Corporations are not any different from an household. profits and share prices are cyclical and should be reflected in the compensation on the long term and net compensation should be the rule not aberration as CEO and Board of Directors may come and go but businesses with their tangible and intangible assets with all the employees, customers and communities are still there even if those people are not there. There should have been a claw-back or still legally business should get excessive compensation paid to them should be given back as a way for adding carrot and stick philosophy.

It is almost talking about real estate bubble caused by ranking members of congress and senate who did what they thought was morally right but fiscally impracticable but it was no money of their back. banker lend they money collected compensation for their performance, real estate agents collected enough commission and stupid people or stupid illogical speculators hoping to make quick buck caused the problem. Now taxpayers, home owners and cities which depended on inflated price of the properties and can not collect the taxes and have to reduce the service are paying the price for all the borrowed concept of economy.

Government, states, cities, corporations, society, and individuals all have to be responsible for their actions. It is not what this or any action will help me but how much harm it will do to my community, city, state, Government or other people in this small world which we are seeing as a affect of small ripple and has become a tsunami which may bring down the whole of financial and social system as we know it today.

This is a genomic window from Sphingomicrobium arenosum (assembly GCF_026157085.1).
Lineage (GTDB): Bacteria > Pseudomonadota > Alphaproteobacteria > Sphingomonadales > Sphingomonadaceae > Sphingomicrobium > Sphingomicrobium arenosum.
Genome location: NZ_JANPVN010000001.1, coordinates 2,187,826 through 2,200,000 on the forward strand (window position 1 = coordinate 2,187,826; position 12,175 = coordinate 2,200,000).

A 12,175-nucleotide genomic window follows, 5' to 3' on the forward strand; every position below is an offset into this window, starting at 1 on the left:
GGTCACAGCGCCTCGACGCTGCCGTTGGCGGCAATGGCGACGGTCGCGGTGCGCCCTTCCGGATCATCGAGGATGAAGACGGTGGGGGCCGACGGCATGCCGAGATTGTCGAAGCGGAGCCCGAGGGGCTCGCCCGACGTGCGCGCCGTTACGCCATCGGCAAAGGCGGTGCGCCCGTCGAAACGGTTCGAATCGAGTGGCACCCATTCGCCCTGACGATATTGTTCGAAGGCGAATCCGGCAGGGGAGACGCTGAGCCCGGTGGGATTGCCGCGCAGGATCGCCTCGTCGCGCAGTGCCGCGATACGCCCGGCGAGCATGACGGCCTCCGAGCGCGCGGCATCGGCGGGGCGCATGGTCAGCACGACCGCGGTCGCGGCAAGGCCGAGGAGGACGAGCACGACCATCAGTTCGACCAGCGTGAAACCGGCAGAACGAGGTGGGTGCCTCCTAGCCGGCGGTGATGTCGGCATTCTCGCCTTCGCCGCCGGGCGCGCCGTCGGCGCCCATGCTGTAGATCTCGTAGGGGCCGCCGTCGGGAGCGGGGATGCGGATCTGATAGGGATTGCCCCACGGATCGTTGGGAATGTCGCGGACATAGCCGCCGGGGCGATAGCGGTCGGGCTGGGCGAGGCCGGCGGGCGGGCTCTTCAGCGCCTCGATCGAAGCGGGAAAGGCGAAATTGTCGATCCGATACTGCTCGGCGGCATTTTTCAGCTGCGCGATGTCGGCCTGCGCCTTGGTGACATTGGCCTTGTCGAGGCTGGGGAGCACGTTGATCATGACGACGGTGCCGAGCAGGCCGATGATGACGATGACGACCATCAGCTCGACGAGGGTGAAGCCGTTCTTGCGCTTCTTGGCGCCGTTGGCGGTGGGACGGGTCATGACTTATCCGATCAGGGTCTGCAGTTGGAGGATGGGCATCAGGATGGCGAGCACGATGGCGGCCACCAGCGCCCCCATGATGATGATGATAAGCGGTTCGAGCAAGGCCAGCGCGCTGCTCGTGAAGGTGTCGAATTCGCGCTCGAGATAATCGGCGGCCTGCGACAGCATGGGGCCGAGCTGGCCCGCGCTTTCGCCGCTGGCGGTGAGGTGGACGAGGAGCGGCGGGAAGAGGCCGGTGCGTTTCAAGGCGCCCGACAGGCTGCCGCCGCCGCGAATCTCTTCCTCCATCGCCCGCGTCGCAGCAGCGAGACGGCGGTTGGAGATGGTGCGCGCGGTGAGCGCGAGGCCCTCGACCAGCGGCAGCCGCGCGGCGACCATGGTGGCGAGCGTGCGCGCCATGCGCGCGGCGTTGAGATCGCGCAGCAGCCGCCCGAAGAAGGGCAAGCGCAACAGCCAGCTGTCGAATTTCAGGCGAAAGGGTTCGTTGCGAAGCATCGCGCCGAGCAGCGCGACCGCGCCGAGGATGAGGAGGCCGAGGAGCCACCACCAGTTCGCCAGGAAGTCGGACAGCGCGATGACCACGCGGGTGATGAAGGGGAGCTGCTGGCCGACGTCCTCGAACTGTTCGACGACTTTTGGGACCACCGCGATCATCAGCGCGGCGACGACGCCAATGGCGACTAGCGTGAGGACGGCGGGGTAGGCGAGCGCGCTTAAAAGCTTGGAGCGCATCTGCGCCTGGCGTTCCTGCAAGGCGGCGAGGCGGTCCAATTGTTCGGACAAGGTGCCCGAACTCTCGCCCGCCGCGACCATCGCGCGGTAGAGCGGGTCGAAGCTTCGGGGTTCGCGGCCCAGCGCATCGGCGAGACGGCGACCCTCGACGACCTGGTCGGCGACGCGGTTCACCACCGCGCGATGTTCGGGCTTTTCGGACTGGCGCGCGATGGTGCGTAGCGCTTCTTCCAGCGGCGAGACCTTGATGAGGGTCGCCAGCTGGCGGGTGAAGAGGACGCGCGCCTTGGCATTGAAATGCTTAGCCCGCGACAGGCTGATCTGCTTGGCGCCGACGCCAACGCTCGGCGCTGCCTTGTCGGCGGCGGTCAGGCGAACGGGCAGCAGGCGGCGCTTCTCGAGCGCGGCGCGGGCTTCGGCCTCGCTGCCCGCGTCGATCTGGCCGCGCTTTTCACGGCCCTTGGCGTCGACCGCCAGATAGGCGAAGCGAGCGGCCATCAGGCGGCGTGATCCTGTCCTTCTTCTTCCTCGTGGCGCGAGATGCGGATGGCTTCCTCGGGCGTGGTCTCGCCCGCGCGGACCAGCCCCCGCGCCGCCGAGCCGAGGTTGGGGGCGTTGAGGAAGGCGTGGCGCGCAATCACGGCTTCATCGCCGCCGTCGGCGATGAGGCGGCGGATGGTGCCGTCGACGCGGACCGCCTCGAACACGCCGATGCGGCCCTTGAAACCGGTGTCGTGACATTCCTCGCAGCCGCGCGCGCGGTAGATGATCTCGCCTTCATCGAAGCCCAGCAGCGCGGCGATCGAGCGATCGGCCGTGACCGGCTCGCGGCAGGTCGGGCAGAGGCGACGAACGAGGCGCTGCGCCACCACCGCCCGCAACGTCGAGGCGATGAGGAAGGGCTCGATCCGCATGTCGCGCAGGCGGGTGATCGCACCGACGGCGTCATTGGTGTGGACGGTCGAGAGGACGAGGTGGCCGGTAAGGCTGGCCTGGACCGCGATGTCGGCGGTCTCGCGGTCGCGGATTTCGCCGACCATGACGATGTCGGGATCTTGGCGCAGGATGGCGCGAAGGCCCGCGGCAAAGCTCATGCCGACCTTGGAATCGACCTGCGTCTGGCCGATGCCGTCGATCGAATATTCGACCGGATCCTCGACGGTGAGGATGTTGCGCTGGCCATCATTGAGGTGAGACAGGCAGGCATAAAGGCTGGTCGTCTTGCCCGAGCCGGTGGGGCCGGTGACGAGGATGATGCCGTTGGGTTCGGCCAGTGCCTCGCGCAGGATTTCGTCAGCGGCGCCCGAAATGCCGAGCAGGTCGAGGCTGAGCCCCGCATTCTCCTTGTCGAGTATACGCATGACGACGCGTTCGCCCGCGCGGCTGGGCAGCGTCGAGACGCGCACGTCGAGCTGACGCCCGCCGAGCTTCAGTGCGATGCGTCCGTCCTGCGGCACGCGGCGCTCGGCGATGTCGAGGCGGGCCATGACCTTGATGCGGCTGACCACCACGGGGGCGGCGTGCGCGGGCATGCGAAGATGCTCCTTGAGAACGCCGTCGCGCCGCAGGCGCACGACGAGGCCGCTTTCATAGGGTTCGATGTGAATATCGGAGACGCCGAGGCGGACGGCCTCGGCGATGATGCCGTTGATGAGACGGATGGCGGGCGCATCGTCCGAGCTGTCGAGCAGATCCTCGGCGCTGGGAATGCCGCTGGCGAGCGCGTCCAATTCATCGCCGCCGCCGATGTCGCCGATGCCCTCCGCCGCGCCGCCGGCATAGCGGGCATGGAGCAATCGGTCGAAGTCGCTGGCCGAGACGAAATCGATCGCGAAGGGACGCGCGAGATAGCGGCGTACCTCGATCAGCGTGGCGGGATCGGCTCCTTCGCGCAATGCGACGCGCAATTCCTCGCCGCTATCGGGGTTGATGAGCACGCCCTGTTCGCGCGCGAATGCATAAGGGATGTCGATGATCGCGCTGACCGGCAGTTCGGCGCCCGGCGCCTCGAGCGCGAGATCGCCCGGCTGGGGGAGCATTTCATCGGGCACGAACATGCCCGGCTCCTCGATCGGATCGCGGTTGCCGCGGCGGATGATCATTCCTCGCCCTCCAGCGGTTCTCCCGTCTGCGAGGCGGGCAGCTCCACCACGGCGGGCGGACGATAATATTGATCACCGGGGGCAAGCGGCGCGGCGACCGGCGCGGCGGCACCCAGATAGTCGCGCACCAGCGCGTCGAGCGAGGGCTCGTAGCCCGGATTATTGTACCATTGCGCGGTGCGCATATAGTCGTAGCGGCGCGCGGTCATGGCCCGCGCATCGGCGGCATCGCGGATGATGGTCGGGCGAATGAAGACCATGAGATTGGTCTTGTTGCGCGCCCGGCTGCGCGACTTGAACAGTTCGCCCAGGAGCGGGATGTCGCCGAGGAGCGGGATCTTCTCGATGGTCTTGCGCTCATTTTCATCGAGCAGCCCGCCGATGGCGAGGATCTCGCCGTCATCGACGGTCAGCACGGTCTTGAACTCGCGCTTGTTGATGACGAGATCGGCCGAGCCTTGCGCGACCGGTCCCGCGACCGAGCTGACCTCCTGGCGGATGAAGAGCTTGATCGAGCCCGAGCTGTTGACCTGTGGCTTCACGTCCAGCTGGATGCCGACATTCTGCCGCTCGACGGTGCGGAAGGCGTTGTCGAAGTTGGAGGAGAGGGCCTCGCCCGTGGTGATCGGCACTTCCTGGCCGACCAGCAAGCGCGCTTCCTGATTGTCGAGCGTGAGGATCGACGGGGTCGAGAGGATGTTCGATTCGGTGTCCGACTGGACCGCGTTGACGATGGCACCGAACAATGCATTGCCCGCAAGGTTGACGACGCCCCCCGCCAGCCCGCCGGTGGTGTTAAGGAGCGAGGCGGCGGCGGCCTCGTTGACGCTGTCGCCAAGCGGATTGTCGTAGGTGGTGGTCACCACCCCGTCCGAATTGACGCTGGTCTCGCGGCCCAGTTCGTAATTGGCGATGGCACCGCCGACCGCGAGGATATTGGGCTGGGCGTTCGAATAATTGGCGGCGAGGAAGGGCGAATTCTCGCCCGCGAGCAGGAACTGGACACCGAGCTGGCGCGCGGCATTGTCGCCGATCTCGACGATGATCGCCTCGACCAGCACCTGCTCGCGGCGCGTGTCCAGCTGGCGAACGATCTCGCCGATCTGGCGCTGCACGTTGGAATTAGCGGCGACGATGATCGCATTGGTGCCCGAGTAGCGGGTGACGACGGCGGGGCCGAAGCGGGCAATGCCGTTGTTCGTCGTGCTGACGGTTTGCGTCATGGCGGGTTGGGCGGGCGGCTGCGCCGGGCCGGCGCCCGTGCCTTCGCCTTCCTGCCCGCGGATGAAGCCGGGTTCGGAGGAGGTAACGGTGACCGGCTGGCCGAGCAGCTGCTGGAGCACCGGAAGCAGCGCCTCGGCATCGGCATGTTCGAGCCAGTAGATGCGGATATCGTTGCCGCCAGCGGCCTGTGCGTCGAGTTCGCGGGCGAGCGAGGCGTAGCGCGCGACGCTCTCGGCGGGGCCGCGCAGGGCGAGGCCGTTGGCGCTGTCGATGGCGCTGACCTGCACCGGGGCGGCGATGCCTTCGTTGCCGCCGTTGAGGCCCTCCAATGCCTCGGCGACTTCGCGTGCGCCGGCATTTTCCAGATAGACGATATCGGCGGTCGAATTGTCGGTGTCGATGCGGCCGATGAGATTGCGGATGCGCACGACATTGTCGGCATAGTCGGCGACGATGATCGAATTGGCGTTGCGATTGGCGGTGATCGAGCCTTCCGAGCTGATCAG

Posted by vj | Report as abusive

Barbarians disguised as capitalists is what cowboy capitalism is. In the name of better, efficient, profitable company, CEOs/Board Members of PUBULICALLY TRADED companies justify controlling financial assets, inflate short term profits through derivatives trading and rape the shareholders, and the masses. Their “productivity gains” come at the cost of worker and customer pains. Anyone tried to call their bank and got to customer service right away?? Well productivity gain by reducing worker count but pain for overworked workers, customers. And these productivity gains are to be considered as efficiency gains? Are you joking?

These board members (usually CEOs of another publically traded company and hence cronies) or executives do not hold the majority stocks in the company, and their motivation is certainly not company’s well being and value creation. They could care less for the stock holders. Once they have short term gains, they get their bonuses and then they move on to next corporation, leaving the stinking trail behind.